Politics
How do you think Trump did this week? Let us know

Sherri Papini screamed so hard for help she was 'coughing up blood,' her husband says in interview

After she was freed from weeks of captivity, Redding mother Sherri Papini screamed for help so hard she coughed up blood, her husband said.

In his first interview since his wife was found on the side of Interstate 5  in Yolo County on Thanksgiving morning, Keith Papini told ABC’s “20/20” that his wife was constantly chained to objects so she couldn’t escape and tried desperately to stop passing cars once she was free.

"She screamed so much, she’s coughing up blood from the screaming trying to get somebody to stop," Papini said in the interview scheduled to air Friday. "And again just another sign of how my wife is, she’s so wonderful. She’s saying, 'Well maybe people aren’t stopping because I have a chain that looks like I broke out of prison,' so she tried to tuck in her chain under her clothes."

Bruised, emaciated and unsure of where she was, Papini still had a chain around her waist when she managed to successfully flag down a driver. Her hair had been cut off, she had been branded with a “message,” and her nose was broken, her husband and Shasta County sheriff’s officials said.

Papini disappeared Nov. 2 while she was out for a jog in the small town of Mountain Gate in Shasta County.

Her husband reported her missing after he came home from work and found that she hadn’t picked up their children from daycare, officials said. Her cellphone and headphones were found near where she had last been seen, about a mile from her home, investigators said.

Authorities are looking for two women believed to be responsible for the abduction. They couldn't determine where Papini had been held the three weeks she was gone or if she had been moved during that time.

Her kidnappers covered their faces and usually had a bag over Papini’s head, her husband said. The women freed her by simply kicking her out of their car on the side of the road, he told ABC.

“She was chained anytime she was in the vehicle,” he said. “They opened the door, she doesn’t know [where] because she’s got a bag over her head. They cut something to free her restraint that was holding her in the vehicle, and then kind of pushed her out of the vehicle.”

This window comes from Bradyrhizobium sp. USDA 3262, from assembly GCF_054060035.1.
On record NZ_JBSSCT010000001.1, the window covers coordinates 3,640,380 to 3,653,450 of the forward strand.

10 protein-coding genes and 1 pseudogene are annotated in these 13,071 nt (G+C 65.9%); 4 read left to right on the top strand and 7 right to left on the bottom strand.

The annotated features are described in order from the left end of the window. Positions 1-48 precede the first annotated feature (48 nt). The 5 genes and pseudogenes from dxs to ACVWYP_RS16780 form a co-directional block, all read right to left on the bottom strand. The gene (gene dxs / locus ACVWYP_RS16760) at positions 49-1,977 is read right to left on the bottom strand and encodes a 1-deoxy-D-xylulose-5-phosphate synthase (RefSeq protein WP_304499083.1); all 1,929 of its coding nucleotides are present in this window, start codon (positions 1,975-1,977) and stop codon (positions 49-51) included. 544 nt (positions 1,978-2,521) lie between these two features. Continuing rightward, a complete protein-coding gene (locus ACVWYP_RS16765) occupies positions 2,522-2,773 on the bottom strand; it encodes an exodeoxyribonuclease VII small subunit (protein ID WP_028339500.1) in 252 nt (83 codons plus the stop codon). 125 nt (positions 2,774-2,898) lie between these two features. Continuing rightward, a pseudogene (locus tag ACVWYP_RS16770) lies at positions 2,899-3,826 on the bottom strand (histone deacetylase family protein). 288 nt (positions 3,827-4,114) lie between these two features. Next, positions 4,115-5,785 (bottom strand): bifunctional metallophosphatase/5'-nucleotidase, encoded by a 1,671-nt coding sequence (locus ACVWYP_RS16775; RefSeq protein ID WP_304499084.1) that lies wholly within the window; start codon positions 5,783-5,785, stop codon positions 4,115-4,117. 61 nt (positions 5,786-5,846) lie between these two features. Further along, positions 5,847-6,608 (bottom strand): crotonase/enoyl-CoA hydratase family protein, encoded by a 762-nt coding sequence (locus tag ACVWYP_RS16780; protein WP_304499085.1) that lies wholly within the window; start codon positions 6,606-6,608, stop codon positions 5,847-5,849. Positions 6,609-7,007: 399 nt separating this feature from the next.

In an interview with KOBI-TV, the driver who found Papini described the strange scene.

“”I see this blonde woman waving what looks like a brown flannel shirt up and down desperately trying to flag someone down,” Alison Sutton said. “I could have hit her because she was so close to the side of the road.”

Papini’s chain was about a quarter-inch thick and her wrists were restrained with hose clamps, an officer told police dispatchers. She was found before sunrise about 150 miles from her home. The mother of two was treated for injuries and reunited with her husband.

Officials said they were not aware of a motive for the apparent kidnapping. Shasta County Sheriff Tom Bosenko also said it was not clear whether Papini knew her abductors.

Keith Papini released a statement this week saying his wife was found with bruises “ranging from yellow to black because of repeated beatings” and that the bridge of her nose had been broken.

In an interview with “Good Morning America” that aired Wednesday morning, Bosenko said Sherri Papini’s hair had been cut off and she had been branded.

“I would think that was some sort of either an exertion of power and control and/or maybe some type of message that the brand contained,” Bosenko said. “It is not a symbol, but it was a message.”

Papini described her captors as two women who spoke Spanish most of the time, Bosenko said. She described one of the captors as having long curly hair, pierced ears, thin eyebrows and a thick accent. The second captor was described as being older, with thick eyebrows and straight black hair with some gray.

Deputies are working with a sketch artist to see if they could create renderings, but only the eyes would likely be shown, Bosenko said.

joseph.serna@latimes.com

For breaking California news, follow @JosephSerna on Twitter.

Copyright © 2017, Los Angeles Times
57°